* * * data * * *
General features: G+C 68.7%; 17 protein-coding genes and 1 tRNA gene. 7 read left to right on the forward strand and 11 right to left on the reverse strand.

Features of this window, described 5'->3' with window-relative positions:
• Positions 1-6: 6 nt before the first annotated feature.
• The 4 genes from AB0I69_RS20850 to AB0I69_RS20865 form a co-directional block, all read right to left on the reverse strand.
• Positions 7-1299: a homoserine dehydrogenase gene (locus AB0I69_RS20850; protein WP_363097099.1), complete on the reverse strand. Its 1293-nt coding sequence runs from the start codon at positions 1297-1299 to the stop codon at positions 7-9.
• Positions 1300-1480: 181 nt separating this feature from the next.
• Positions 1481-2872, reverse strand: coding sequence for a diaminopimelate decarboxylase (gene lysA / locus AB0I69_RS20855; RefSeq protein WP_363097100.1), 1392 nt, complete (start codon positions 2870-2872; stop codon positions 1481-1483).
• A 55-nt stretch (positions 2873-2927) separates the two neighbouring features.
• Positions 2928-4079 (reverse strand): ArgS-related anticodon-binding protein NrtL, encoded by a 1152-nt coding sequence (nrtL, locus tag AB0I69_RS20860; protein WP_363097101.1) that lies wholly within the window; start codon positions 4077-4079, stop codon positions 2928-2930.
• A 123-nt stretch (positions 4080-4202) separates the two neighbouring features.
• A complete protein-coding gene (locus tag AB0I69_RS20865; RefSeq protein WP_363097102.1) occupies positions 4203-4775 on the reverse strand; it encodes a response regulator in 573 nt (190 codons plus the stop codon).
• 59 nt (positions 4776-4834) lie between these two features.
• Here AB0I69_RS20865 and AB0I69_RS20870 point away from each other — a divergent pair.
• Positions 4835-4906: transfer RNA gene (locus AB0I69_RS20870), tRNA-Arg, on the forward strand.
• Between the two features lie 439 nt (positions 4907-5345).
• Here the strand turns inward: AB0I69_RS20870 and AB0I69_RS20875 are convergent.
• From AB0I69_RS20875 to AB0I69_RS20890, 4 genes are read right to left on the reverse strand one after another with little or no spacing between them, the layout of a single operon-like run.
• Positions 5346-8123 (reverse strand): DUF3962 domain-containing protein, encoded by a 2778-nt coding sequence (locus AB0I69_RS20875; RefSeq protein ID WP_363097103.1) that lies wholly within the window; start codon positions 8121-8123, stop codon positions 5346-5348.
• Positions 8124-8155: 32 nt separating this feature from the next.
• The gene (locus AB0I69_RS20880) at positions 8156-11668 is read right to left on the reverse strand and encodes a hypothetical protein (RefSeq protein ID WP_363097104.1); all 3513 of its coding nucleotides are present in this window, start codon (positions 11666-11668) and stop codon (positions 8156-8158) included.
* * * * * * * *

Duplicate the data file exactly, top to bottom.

General features: G+C 68.7%; 17 protein-coding genes and 1 tRNA gene. 7 read left to right on the forward strand and 11 right to left on the reverse strand.

Features of this window, described 5'->3' with window-relative positions:
• Positions 1-6: 6 nt before the first annotated feature.
• The 4 genes from AB0I69_RS20850 to AB0I69_RS20865 form a co-directional block, all read right to left on the reverse strand.
• Positions 7-1299: a homoserine dehydrogenase gene (locus AB0I69_RS20850; protein WP_363097099.1), complete on the reverse strand. Its 1293-nt coding sequence runs from the start codon at positions 1297-1299 to the stop codon at positions 7-9.
• Positions 1300-1480: 181 nt separating this feature from the next.
• Positions 1481-2872, reverse strand: coding sequence for a diaminopimelate decarboxylase (gene lysA / locus AB0I69_RS20855; RefSeq protein WP_363097100.1), 1392 nt, complete (start codon positions 2870-2872; stop codon positions 1481-1483).
• A 55-nt stretch (positions 2873-2927) separates the two neighbouring features.
• Positions 2928-4079 (reverse strand): ArgS-related anticodon-binding protein NrtL, encoded by a 1152-nt coding sequence (nrtL, locus tag AB0I69_RS20860; protein WP_363097101.1) that lies wholly within the window; start codon positions 4077-4079, stop codon positions 2928-2930.
• A 123-nt stretch (positions 4080-4202) separates the two neighbouring features.
• A complete protein-coding gene (locus tag AB0I69_RS20865; RefSeq protein WP_363097102.1) occupies positions 4203-4775 on the reverse strand; it encodes a response regulator in 573 nt (190 codons plus the stop codon).
• 59 nt (positions 4776-4834) lie between these two features.
• Here AB0I69_RS20865 and AB0I69_RS20870 point away from each other — a divergent pair.
• Positions 4835-4906: transfer RNA gene (locus AB0I69_RS20870), tRNA-Arg, on the forward strand.
• Between the two features lie 439 nt (positions 4907-5345).
• Here the strand turns inward: AB0I69_RS20870 and AB0I69_RS20875 are convergent.
• From AB0I69_RS20875 to AB0I69_RS20890, 4 genes are read right to left on the reverse strand one after another with little or no spacing between them, the layout of a single operon-like run.
• Positions 5346-8123 (reverse strand): DUF3962 domain-containing protein, encoded by a 2778-nt coding sequence (locus AB0I69_RS20875; RefSeq protein ID WP_363097103.1) that lies wholly within the window; start codon positions 8121-8123, stop codon positions 5346-5348.
• Positions 8124-8155: 32 nt separating this feature from the next.
• The gene (locus AB0I69_RS20880) at positions 8156-11668 is read right to left on the reverse strand and encodes a hypothetical protein (RefSeq protein ID WP_363097104.1); all 3513 of its coding nucleotides are present in this window, start codon (positions 11666-11668) and stop codon (positions 8156-8158) included.